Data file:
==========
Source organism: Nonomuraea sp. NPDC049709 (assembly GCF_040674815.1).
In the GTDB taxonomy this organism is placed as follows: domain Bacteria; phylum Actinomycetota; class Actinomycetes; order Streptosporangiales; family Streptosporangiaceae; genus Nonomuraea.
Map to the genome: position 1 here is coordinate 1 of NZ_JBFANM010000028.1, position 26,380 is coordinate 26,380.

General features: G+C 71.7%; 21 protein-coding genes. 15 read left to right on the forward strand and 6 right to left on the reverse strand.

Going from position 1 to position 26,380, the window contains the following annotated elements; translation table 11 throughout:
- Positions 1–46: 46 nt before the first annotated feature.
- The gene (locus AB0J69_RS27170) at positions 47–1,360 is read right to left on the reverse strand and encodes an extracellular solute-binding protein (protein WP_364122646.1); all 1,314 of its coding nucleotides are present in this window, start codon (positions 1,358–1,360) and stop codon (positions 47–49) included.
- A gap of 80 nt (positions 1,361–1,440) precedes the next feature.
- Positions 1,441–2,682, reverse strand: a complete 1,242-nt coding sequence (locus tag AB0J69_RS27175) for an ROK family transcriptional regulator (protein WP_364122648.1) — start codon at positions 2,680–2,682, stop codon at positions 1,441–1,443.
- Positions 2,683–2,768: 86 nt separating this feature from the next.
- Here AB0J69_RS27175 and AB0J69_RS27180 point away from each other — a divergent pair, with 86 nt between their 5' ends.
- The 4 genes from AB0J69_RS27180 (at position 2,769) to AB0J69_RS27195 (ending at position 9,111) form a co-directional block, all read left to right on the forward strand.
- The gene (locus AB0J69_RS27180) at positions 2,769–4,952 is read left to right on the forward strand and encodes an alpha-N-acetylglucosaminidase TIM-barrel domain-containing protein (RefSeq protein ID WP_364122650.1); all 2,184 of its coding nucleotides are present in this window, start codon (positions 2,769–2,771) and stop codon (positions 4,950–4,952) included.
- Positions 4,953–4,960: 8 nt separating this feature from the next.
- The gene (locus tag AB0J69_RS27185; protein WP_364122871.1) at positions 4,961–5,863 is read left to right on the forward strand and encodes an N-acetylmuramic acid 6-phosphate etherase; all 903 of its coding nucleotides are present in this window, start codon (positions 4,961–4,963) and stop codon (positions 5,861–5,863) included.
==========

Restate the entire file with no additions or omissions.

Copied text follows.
Source organism: Nonomuraea sp. NPDC049709 (assembly GCF_040674815.1).
In the GTDB taxonomy this organism is placed as follows: domain Bacteria; phylum Actinomycetota; class Actinomycetes; order Streptosporangiales; family Streptosporangiaceae; genus Nonomuraea.
Map to the genome: position 1 here is coordinate 1 of NZ_JBFANM010000028.1, position 26,380 is coordinate 26,380.

General features: G+C 71.7%; 21 protein-coding genes. 15 read left to right on the forward strand and 6 right to left on the reverse strand.

Going from position 1 to position 26,380, the window contains the following annotated elements; translation table 11 throughout:
- Positions 1–46: 46 nt before the first annotated feature.
- The gene (locus AB0J69_RS27170) at positions 47–1,360 is read right to left on the reverse strand and encodes an extracellular solute-binding protein (protein WP_364122646.1); all 1,314 of its coding nucleotides are present in this window, start codon (positions 1,358–1,360) and stop codon (positions 47–49) included.
- A gap of 80 nt (positions 1,361–1,440) precedes the next feature.
- Positions 1,441–2,682, reverse strand: a complete 1,242-nt coding sequence (locus tag AB0J69_RS27175) for an ROK family transcriptional regulator (protein WP_364122648.1) — start codon at positions 2,680–2,682, stop codon at positions 1,441–1,443.
- Positions 2,683–2,768: 86 nt separating this feature from the next.
- Here AB0J69_RS27175 and AB0J69_RS27180 point away from each other — a divergent pair, with 86 nt between their 5' ends.
- The 4 genes from AB0J69_RS27180 (at position 2,769) to AB0J69_RS27195 (ending at position 9,111) form a co-directional block, all read left to right on the forward strand.
- The gene (locus AB0J69_RS27180) at positions 2,769–4,952 is read left to right on the forward strand and encodes an alpha-N-acetylglucosaminidase TIM-barrel domain-containing protein (RefSeq protein ID WP_364122650.1); all 2,184 of its coding nucleotides are present in this window, start codon (positions 2,769–2,771) and stop codon (positions 4,950–4,952) included.
- Positions 4,953–4,960: 8 nt separating this feature from the next.
- The gene (locus tag AB0J69_RS27185; protein WP_364122871.1) at positions 4,961–5,863 is read left to right on the forward strand and encodes an N-acetylmuramic acid 6-phosphate etherase; all 903 of its coding nucleotides are present in this window, start codon (positions 4,961–4,963) and stop codon (positions 5,861–5,863) included.